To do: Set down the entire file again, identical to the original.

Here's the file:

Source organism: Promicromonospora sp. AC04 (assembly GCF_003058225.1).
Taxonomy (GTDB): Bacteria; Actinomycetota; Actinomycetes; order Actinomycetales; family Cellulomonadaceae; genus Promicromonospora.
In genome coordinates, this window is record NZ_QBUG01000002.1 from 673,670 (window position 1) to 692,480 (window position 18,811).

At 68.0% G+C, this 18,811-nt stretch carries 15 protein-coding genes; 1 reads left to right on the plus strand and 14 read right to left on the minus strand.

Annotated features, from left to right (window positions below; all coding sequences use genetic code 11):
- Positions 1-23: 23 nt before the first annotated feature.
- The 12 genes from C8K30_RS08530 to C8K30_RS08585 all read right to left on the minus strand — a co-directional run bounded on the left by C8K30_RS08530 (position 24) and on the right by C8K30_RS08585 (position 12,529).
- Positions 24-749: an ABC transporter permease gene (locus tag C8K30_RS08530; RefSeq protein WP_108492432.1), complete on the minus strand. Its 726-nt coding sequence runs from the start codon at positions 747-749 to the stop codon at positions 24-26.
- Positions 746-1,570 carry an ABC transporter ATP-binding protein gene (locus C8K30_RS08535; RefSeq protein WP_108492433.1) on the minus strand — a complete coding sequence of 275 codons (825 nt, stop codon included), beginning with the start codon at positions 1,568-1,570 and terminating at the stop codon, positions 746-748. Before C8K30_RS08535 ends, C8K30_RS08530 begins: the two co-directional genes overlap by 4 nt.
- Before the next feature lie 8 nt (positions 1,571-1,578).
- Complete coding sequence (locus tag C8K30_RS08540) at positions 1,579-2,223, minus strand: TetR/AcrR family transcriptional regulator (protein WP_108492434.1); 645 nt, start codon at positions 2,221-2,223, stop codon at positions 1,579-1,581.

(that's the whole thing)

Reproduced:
Source organism: Promicromonospora sp. AC04 (assembly GCF_003058225.1).
Taxonomy (GTDB): Bacteria; Actinomycetota; Actinomycetes; order Actinomycetales; family Cellulomonadaceae; genus Promicromonospora.
In genome coordinates, this window is record NZ_QBUG01000002.1 from 673,670 (window position 1) to 692,480 (window position 18,811).

At 68.0% G+C, this 18,811-nt stretch carries 15 protein-coding genes; 1 reads left to right on the plus strand and 14 read right to left on the minus strand.

Annotated features, from left to right (window positions below; all coding sequences use genetic code 11):
- Positions 1-23: 23 nt before the first annotated feature.
- The 12 genes from C8K30_RS08530 to C8K30_RS08585 all read right to left on the minus strand — a co-directional run bounded on the left by C8K30_RS08530 (position 24) and on the right by C8K30_RS08585 (position 12,529).
- Positions 24-749: an ABC transporter permease gene (locus tag C8K30_RS08530; RefSeq protein WP_108492432.1), complete on the minus strand. Its 726-nt coding sequence runs from the start codon at positions 747-749 to the stop codon at positions 24-26.
- Positions 746-1,570 carry an ABC transporter ATP-binding protein gene (locus C8K30_RS08535; RefSeq protein WP_108492433.1) on the minus strand — a complete coding sequence of 275 codons (825 nt, stop codon included), beginning with the start codon at positions 1,568-1,570 and terminating at the stop codon, positions 746-748. Before C8K30_RS08535 ends, C8K30_RS08530 begins: the two co-directional genes overlap by 4 nt.
- Before the next feature lie 8 nt (positions 1,571-1,578).
- Complete coding sequence (locus tag C8K30_RS08540) at positions 1,579-2,223, minus strand: TetR/AcrR family transcriptional regulator (protein WP_108492434.1); 645 nt, start codon at positions 2,221-2,223, stop codon at positions 1,579-1,581.